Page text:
Home & Minor is an exercise in patience, a six track build-up, that, while hinting at some kind of climactic resolution, is able to stand on it's own as a delightfully moody assortment of sounds. It plays perfectly into the bigger picture; it's simply the next chapter in the discography they seem to have already planned out, with vastly different spikes in plot and character development, but that follow the same extremely well thought out arc. It's hard to tell how those used to the edgy prog-metal, spastic time signatures and tangential song structures typical of previous Oceansize material will react, but by the sound of it, the band doesn't care much, or are at least confident. They are however, due for an explosion.
Here's the afore-mentioned video for the opening track "Legal Teens" from the Home & Minor EP:
Posted by Todd Hamm
The infamous young rap pusher/gutter life documentarian Avatar Young Blaze released Baptized In Vodka today, the follow up to his sinister debut LP Warm Blooded Cold Heart; a disk he says got love everywhere from his current home city of Seattle to his native Russia, and even featured a verse from star of rap stars Lil' Wayne.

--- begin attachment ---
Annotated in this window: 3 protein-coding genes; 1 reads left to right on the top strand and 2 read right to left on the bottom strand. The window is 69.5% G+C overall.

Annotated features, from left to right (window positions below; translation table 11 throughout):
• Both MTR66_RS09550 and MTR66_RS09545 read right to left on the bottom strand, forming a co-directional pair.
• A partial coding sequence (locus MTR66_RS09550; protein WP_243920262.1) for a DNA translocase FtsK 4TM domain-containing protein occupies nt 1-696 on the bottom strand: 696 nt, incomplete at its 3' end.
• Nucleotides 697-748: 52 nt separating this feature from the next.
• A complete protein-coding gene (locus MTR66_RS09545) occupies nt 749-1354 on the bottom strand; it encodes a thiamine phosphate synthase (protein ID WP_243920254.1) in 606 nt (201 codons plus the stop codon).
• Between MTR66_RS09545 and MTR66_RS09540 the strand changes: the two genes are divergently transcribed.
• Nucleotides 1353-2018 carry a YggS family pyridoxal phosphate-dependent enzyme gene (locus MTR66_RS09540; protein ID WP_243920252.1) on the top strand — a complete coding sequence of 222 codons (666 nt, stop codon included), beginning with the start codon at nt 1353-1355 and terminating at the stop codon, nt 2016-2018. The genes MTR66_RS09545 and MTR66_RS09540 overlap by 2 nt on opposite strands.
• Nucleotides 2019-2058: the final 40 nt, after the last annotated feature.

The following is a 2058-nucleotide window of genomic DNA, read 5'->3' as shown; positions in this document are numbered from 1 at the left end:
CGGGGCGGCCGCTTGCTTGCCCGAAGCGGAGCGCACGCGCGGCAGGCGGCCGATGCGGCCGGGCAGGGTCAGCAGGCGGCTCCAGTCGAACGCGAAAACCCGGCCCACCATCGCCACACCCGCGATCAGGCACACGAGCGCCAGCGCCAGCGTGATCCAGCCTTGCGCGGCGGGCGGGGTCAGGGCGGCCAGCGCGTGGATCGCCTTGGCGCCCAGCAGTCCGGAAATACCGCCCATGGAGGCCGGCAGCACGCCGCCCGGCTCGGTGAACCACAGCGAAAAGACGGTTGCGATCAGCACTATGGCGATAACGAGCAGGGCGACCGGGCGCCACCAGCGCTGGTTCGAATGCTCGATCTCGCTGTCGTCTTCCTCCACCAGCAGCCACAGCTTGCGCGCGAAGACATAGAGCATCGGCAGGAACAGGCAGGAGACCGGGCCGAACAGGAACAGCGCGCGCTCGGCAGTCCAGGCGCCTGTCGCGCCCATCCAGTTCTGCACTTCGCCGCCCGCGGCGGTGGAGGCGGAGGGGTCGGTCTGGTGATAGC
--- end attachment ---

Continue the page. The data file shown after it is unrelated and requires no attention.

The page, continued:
Though heavily steeped in expectation, BIV actually turns out more streamline than the gaudy follow-ups so typical of the genre. With more focused production and cohesive songwriting, the tracks are musically and thematically relative, as Avatar's ice cold tenor crackles through the bulky instrumentals and carries the tracks with ease. There are features on the album, but none close to as noteworthy as Weezy, and of little consequence regardless. It's when Av is given space to breath on his own, as on the latin guitar laced "I Am King", the future-gloss opener "Put Me Under", or the mafioso tinged "Shootouts", that he sounds most in his element, and when the mood is pulled back a bit, as on the finale "Goin' Insane", his delivery works most to his advantage as the smoothed out instrumental plays sharp contrast to his gruff style, more so than ultra-hyped tracks like "Turbo Mode" and "I'm A Gangsta", although they do have definite club appeal.
Aside from the tiring shout-overs from the project's mixmaster DJ Folk, BIV is a solid hardcore record through and through, and a full step forward for the MC. To accent our take, we caught up with Sir Blaze to gain a little insight into the creative process, and find out why he wants you to know that death only scares you. Listen in...
NWmainstage: How would you describe the overall sound of Baptized In Vodka?